June 19 is National Summer Learning Day, a time to reflect on what summer learning means and what summer learning loss implies. In a March 2009 interview in support of year-round schools with OnPoint Radio, U.S Secretary of Education Arne Duncan referred to summer vacation as “an inexplicable, counterproductive, anachronism that takes youth out of an educational setting for two to three months every year” (Duncan, 3/5/2009). He went on to imply a year-round school year would remedy the losses reflected in self-confidence, and most notably, test scores.

As a father and CEO of the American Camp Association® (ACA), I know that there is a way for children to avoid the dreaded summer learning loss while also gaining new skills, forging new friendships, and most importantly, having fun. There is a place our children can go to have valuable life experiences, to grow as individuals, and to become better versions of themselves. That places exists, and it’s called camp.  

As a former teacher, I cannot dispute the facts about summer learning loss, but it wasn’t until the fall of 2014 that the concept hit me on a personal level. At a parent/teacher conference, my daughter’s second grade teacher presented my wife and me with a line graph. This graph displayed my daughter’s academic growth through the years, and I couldn’t help but notice something peculiar. The graph, which indicated consistent improvement throughout, featured a small section where my daughter’s growth seemed to stall.  

I pointed to that flat segment of the graph and asked her teacher what that plateau symbolized. She answered; ‘This line represents what happens to kids in June, July, and August. The scores indicate that your daughter’s learning process did not progress during these summer months.  For many children the process doesn’t just stall, it slumps.”

We were happy to hear that our daughter’s traditional learning process didn’t regress.  To us, however, this excellent educator was missing a huge point.  We believe there are more things to learn beyond what is taught in school. Because we are committed to the growth of our children’s whole selves, my wife and I send our daughters to camp during the months they are not in school.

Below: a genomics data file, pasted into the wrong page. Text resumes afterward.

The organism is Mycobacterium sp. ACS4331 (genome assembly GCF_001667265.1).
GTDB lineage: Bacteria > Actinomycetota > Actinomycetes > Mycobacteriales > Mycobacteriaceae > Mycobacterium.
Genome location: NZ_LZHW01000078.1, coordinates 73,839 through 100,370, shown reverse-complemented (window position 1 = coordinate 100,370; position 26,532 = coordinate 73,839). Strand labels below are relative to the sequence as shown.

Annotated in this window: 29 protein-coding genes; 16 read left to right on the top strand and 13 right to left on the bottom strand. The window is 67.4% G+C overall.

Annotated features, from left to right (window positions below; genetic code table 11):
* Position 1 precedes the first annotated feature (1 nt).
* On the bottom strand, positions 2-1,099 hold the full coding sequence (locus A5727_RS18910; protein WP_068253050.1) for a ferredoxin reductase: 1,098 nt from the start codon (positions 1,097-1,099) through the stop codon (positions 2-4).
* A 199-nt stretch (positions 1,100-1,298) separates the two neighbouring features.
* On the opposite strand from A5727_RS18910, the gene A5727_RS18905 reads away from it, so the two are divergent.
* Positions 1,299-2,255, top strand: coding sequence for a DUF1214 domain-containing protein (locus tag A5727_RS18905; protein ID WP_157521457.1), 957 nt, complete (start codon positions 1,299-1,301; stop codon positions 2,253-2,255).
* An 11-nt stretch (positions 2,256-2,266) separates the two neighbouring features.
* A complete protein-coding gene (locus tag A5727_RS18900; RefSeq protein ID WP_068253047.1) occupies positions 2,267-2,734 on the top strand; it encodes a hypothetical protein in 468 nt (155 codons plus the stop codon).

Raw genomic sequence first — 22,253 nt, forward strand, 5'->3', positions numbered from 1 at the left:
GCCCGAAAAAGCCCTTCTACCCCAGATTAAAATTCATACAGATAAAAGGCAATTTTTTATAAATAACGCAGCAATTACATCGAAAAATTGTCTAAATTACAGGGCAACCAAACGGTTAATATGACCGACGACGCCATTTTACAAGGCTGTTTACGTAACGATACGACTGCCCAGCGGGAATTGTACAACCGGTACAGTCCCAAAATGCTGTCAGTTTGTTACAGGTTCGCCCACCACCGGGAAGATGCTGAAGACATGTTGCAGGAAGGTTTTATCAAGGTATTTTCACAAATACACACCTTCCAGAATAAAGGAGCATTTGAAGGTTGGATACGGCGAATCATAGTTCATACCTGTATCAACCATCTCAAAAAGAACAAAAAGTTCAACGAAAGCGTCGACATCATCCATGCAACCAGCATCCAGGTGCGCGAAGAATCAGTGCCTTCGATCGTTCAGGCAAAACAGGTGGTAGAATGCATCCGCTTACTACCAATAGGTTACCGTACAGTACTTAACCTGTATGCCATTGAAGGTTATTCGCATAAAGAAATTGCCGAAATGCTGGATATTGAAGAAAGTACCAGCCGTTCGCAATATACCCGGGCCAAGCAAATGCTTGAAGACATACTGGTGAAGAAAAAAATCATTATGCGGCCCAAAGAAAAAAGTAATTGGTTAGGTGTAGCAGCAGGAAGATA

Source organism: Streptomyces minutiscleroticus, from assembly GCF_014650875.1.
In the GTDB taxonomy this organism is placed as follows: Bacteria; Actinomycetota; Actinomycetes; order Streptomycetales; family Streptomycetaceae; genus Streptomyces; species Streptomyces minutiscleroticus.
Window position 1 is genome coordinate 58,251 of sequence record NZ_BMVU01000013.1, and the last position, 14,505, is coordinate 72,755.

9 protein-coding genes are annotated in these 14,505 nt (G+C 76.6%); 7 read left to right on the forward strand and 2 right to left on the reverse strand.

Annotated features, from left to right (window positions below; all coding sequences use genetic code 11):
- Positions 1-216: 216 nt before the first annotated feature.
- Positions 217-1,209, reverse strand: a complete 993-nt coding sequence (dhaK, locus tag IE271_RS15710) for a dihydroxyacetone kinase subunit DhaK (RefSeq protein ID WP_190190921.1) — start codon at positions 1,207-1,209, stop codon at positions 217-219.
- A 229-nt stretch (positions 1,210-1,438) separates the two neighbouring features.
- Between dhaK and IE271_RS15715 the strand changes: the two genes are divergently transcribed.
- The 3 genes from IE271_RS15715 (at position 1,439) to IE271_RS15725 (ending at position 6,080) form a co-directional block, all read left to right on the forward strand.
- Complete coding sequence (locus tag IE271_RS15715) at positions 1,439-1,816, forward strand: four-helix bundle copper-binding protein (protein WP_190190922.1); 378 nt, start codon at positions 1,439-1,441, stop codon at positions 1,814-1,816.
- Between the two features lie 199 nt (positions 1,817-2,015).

Children spend the majority of the year in the classroom, training their brains to learn in a specific way for up to ten months at a time. These young minds grow accustomed to this kind of stimulation, and then suddenly it’s over. During the months that make up summer vacation, some children who are no longer exposed to the daily rigors of the classroom experience a downward slide in performance that becomes evident when they return to school in the fall. 

Research consistently shows that engagement in positive out-of-school activities can predict academic success. Students come away with higher test scores, attendance, homework completion rates, and grades. Even better, greater involvement in extracurricular activities is also associated with better academic adjustment, social and emotional competencies, and a positive peer context (Fredricks & Eccles, 2006). In short, stemming summer learning loss through out-of-school programs and activities isn’t just about ensuring higher test scores for children, it’s about developing the whole child.

We rely on schools to teach our children the proficiencies necessary to perform well academically. For life skills like resiliency and teamwork, skills that will make our children the best people they can be, that partnership, for us and millions of other parents, shifts to camp. In the summer, when children are away from school, camp can serve as the catalyst for their continued growth, while helping to avert summer learning loss and ensure future academic success.

Secretary Duncan himself recognized the educational benefits of summer camp experiences for children during a Q&A session at Columbia University’s Teacher’s College in October of 2009, clarifying his position on camp and similar programs from months before. He said; “This is not about replacing summer camp. I don’t worry about the kids that are going to summer camp. I worry about the millions of students who don’t have the resources to go to camps” (Duncan 10/22/2009).

The American Camp Association is committed to making camp experiences available for all children. In order to do this, ACA works with camps to provide camp scholarships so more children can go to camp. As we at ACA reflect on the positive impact that camp has on the development of a child, we urge you to do the same.

Consider how your children spend their summers, and ask yourself, how is my child learning? Are they growing, learning life skills beyond arithmetic and reading comprehension? What our children learn in and outside the classroom will have a lasting, positive impact on the rest of their lives. To commemorate this National Summer Learning Day, I will be dropping my children off at camp, where they will be exploring nature, conquering new heights, developing self-esteem, and gaining a sense of independence and community.

Tom Holland, former Chief Executive Officer for the American Camp Association.


Duncan, Arne (March 5, 2009). http://www.onpointradio.org/2009/03/education-secretary-arne-duncan

Duncan, Arne (October 22, 2009). Transcript of Major Policy Address. Columbia University Teachers College.

Fredricks, J. A., & Eccles, J. S. (2006). Is extracurricular participation associated with beneficial outcomes? Concurrent and longitudinal relations. Developmental Psychology, 42(4), 698-713.

Photo courtesy of Sanborn Western Camps in Florissant, CO.